NASA’s New Horizons got closer to its target 2014 MU69 known as ‘Ultima Thule,’ and this time it has captured a far better image of the space rock, which now that we see clearer, it does look like a ‘cosmic snowman’!
The first images from the spacecraft were pixelated and blurry, but that’s because they were very far away from Ultima. Here is a photo of Ultima Thule when it just appeared to be a ‘blob.’
New Horizon’s Long-Range Reconnaissance Imager (LORRI) has finally captured this detailed photograph of the space rock which was at a distance of 28,000 kilometers. This resolution shows that each pixel has a side of 140 meters.
The mission scientists predicted that this space object is a binary and that it formed billions of years ago when two different objects slowly collided and formed from the debris of our young solar system. Here is a short explanation from NASA:
New Horizons also has a camera called MVIC – Multispectral Visible Imaging Camera which was able to render a color photo of Ultima Thule.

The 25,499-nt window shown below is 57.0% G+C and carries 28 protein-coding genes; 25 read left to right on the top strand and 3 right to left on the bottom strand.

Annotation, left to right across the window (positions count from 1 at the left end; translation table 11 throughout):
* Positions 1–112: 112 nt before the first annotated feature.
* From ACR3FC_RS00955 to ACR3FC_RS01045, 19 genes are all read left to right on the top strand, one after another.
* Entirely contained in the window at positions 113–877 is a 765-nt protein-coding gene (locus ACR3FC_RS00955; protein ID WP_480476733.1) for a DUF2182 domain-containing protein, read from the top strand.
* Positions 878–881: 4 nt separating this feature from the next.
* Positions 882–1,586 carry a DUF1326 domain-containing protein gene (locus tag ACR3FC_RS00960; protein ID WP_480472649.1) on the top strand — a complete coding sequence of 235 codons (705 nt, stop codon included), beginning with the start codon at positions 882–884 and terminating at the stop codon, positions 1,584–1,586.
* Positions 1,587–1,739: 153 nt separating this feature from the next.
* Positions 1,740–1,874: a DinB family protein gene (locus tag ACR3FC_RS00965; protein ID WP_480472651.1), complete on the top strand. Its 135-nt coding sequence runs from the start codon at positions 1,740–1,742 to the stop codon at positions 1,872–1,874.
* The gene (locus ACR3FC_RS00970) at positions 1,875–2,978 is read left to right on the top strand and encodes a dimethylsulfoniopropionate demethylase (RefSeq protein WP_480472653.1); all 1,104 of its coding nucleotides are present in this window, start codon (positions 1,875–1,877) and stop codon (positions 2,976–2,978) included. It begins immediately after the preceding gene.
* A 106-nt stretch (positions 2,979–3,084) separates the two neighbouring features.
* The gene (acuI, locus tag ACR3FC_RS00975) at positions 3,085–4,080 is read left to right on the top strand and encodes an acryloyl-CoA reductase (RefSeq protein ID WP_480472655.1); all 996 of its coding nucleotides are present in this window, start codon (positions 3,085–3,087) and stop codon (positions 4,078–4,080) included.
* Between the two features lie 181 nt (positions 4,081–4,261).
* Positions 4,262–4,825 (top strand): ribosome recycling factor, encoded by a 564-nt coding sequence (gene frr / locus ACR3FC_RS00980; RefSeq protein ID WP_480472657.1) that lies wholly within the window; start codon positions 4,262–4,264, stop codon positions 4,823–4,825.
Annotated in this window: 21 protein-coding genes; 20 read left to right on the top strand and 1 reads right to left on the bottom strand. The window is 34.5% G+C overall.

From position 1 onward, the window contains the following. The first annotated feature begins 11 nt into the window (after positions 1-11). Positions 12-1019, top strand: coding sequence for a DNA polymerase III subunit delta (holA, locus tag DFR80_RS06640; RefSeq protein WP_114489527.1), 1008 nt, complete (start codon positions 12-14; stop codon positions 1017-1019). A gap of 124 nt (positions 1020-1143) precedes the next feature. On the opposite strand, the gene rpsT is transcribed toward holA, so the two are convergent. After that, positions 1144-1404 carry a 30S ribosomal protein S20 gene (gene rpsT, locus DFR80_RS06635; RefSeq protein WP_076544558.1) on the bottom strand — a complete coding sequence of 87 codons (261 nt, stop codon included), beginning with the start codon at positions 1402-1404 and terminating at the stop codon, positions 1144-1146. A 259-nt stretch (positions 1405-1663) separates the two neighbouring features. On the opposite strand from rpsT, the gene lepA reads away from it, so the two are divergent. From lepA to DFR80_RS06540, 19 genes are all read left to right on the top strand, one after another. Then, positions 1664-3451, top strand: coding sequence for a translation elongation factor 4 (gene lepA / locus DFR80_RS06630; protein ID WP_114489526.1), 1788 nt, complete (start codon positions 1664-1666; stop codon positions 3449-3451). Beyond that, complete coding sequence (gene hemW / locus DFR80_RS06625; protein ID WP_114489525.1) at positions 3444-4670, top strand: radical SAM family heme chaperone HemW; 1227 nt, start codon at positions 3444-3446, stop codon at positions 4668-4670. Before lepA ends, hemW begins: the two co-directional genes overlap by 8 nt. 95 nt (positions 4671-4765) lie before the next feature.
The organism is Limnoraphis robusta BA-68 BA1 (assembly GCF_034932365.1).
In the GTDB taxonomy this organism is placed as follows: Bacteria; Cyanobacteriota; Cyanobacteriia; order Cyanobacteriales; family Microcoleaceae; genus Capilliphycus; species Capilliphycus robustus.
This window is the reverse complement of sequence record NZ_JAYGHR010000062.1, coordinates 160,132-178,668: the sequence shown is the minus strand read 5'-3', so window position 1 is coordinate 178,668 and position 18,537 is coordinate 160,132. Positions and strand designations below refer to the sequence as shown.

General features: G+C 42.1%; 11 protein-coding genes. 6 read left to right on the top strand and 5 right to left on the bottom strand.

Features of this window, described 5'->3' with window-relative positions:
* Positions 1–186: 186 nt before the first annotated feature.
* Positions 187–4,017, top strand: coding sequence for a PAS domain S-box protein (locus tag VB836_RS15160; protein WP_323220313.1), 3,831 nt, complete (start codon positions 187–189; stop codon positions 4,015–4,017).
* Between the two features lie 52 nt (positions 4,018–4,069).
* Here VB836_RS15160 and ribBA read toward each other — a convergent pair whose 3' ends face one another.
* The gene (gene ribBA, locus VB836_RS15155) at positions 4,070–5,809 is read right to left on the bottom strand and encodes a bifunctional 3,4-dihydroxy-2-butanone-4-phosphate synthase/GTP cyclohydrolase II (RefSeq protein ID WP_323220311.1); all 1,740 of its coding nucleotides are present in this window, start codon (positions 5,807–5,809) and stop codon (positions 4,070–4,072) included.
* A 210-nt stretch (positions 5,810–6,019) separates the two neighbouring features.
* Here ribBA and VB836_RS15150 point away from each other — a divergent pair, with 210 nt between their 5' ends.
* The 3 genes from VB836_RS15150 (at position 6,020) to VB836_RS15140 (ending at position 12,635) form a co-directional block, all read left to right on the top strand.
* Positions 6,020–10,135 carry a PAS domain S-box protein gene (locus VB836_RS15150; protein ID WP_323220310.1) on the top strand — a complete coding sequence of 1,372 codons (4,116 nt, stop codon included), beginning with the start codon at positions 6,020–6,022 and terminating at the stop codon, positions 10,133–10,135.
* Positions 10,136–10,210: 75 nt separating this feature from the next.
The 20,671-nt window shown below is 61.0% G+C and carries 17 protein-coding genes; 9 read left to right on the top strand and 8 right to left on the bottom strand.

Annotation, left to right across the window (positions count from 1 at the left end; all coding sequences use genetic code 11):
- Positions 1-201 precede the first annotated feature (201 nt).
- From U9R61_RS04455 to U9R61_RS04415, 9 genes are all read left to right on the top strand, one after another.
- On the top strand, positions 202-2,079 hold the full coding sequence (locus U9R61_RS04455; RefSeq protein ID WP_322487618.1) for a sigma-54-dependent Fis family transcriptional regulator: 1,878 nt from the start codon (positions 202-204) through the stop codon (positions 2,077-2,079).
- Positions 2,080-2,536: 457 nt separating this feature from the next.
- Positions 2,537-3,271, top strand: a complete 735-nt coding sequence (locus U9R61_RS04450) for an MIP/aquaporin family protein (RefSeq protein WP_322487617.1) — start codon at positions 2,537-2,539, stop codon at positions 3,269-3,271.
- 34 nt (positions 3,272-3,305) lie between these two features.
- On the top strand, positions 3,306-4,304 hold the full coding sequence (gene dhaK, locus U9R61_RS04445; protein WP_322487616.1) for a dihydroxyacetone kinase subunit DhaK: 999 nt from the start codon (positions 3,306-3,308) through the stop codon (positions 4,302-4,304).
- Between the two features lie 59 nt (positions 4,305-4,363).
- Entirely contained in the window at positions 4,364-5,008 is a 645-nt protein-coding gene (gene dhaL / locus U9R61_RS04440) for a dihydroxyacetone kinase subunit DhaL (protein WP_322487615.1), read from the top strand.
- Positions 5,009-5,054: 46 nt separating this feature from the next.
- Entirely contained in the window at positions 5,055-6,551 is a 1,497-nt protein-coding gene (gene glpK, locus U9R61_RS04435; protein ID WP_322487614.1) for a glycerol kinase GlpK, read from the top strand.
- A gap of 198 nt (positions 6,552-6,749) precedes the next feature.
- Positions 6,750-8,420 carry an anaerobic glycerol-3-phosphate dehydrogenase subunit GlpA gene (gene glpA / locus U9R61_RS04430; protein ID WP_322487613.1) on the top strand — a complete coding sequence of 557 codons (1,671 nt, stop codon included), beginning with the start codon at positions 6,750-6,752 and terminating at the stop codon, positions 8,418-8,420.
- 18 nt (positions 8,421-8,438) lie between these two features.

If you think these images are much better than the previous ones where we saw a bowling pin, this is just the beginning. As we have mentioned, the probe flew past the distant object at 28,000 km when it snapped this image, but reports show that New Horizons got as close as 3,500 km to the object, which means we’re waiting for the next higher resolution of Ultima Thule!
New Horizons also received radar pulses from Earth for the probe to pick up the radar reflections. If it all went according to plan, scientists would get an accurate terrain mapping of the space object’s surface and its features.
Now we are all waiting for an update released by the Space Agency on the New Horizons mission, and the highly expected close-up photograph!
Andre Blair s is the lead editor for Advocator.ca. He holds a B.A. in Psychology from the University of Toronto, and a Master of Science in Public Health (M.S.P.H.) from the School of Public Health, Department of Health Administration, at the University of North Carolina at Chapel Hill. Andre specializes in environmental health, but writes on a variety of issues.